Women’s History Month is coming to an end today, but this is not the end of women making history – we make history every day, but often these victories are not recognized.

For this year’s Women’s History Month, female economic empowerment was at the centre of the conversation. To mark the event, MasterCard released its Index of Women’s Entrepreneurship, which found that Ugandan women are among the most entrepreneurial in the world.

When you realize that Uganda has also been ranked the most entrepreneurial country in the world, it makes sense that women there would be more entrepreneurial. But it’s still great news.

Of course, as positive as these developments are, they only tell half the story.

Don’t be fooled by the positive headlines

Scratch a little beneath the surface, and you see that much of this entrepreneurial activity is less about innovation, and more to do with necessity, a matter of survival.

A deeper read of this report reveals that Uganda remains almost at the bottom in all areas that support entrepreneurial conditions. While this creates hurdles for male entrepreneurs as well, women wanting to start their own businesses still face many more, gender-specific hurdles that limit their potential.

Let’s take the agricultural sector as an example, because in Uganda, it accounts for almost 25% of our GDP and 80% of export earnings. Women make up 70% of agricultural workers, but are mostly at the bottom of the chain, working as smallholder farmers with limited land rights. In fact, women own only 7% of land in Uganda.

What’s the reason for this? Well in large part it’s down to cultural stereotypes. Despite their entrepreneurial spirit, women in Uganda are still hampered by ideas of what they “should” be doing. For example, it is not uncommon for national leaders – even female leaders – to visit rural working women to remind them to wash their husbands’ underwear. Every community or country has their version of this debate, but this is just a glimpse into the unfair expectations and cultural attitudes still placed on women in our communities.

These cultural attitudes also extend to women’s roles as mothers. In Uganda, we have a relatively high fertility rate of 5.4 pregnancies per woman. In practice, this translates to fewer employment opportunities for women; the jobs they do get are often low paid (at least compared to their male counterparts – Ugandan women working in the public sector earn on average 40% less than men, irrespective of their education status). Young women in rural Uganda have the highest unemployment rates, and 20% of employed women are poor.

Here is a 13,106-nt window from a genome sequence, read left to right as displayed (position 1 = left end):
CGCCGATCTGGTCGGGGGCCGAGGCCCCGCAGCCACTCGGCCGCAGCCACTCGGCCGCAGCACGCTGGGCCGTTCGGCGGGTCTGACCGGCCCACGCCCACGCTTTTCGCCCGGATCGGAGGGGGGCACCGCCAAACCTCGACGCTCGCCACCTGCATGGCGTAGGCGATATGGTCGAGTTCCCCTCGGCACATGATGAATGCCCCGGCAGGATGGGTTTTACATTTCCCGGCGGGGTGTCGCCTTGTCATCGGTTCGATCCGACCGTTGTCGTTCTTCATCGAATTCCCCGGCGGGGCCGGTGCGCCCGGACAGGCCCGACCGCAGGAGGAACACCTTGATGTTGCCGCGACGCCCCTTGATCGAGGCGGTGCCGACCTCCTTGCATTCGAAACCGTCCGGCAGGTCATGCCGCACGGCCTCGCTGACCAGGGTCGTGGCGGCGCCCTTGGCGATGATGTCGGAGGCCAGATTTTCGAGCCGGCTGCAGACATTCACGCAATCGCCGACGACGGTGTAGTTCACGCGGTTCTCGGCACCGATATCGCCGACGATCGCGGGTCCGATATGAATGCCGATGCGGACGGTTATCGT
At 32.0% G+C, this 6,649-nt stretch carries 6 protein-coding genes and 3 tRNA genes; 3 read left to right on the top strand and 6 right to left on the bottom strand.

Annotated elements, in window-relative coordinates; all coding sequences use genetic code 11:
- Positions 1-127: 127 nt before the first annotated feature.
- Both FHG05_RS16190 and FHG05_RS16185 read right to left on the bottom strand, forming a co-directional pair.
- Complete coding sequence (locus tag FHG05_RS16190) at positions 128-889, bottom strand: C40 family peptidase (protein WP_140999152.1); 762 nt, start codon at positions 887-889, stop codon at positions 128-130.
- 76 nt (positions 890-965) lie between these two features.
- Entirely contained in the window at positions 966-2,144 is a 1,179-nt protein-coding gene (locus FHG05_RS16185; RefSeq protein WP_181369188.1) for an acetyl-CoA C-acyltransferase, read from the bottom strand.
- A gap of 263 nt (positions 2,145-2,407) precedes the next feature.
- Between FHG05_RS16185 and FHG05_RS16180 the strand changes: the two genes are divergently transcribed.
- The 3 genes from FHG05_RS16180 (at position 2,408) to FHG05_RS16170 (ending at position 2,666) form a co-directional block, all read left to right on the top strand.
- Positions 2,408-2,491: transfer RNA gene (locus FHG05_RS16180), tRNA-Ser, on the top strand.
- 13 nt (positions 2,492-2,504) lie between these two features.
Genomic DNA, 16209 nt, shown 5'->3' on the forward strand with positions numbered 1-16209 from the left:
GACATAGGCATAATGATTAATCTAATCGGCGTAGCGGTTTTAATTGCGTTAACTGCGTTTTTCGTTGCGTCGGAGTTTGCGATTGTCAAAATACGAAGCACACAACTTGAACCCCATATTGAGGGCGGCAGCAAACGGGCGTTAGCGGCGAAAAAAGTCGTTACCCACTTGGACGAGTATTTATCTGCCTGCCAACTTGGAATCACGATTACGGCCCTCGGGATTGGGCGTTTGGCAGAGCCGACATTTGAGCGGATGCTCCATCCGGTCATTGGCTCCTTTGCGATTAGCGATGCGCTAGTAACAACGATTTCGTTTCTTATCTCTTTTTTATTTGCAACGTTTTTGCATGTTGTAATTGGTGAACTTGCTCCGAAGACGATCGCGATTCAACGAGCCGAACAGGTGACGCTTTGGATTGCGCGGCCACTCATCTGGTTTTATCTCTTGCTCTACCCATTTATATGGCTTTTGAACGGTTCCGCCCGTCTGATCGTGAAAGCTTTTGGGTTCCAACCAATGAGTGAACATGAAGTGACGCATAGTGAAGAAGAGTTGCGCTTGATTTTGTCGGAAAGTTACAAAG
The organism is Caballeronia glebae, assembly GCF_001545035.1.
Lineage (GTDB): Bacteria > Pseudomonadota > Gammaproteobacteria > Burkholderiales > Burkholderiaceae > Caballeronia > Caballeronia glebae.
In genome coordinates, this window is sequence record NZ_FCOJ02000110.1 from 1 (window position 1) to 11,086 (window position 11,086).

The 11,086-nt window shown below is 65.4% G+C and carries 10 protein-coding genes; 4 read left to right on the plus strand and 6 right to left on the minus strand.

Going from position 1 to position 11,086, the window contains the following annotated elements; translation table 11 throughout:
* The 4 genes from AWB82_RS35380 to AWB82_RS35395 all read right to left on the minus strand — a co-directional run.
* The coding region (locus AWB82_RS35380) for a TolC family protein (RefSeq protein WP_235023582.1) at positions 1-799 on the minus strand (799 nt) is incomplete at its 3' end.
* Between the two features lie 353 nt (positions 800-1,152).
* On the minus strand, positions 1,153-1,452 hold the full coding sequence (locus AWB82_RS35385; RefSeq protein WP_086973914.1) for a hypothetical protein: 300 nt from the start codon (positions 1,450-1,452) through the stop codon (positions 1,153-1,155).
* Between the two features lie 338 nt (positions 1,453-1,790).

To state these points is not to ignore the issues that men in Uganda also face. But as a recent Oxfam report reveals, gender inequality is the most significant of all identity-based disadvantages in Uganda's unequal growth. Women are invariably more marginalized than men, and cultural norms, attitudes and practices continue to perpetuate gender inequality, which is accepted as a fact, even by many women. As a result women are at the bottom of the development pyramid.

Still so much work to do

So what does all this mean for Women’s History Month? Every year we hear the same complaints: do we really need a whole month dedicated to honouring women’s achievements and fighting gender-based inequality? After all, we’ve made so much progress when it comes to gender equality. Indeed we have.

But as the case of female entrepreneurs in Uganda reveals, the positive headlines sometimes hide deeper, structural issues that still remain to be tackled.

Yes, I laud the fact Uganda’s women are as entrepreneurial as they are. But we should not let achievements like these blind us to the work that remains to be done.

We must continue to advocate for gender equity in access to social services, employment opportunities and equal pay for work of equal value and participation in decision making. In the end calling us the most entrepreneurial country in the world is not enough. We must be open about the real hard work needed to reduce inequality and advance the majority of our society who are in need.

And that’s why next year, and for many more to come, I will proudly celebrate Women’s History Month. I hope you’ll join me.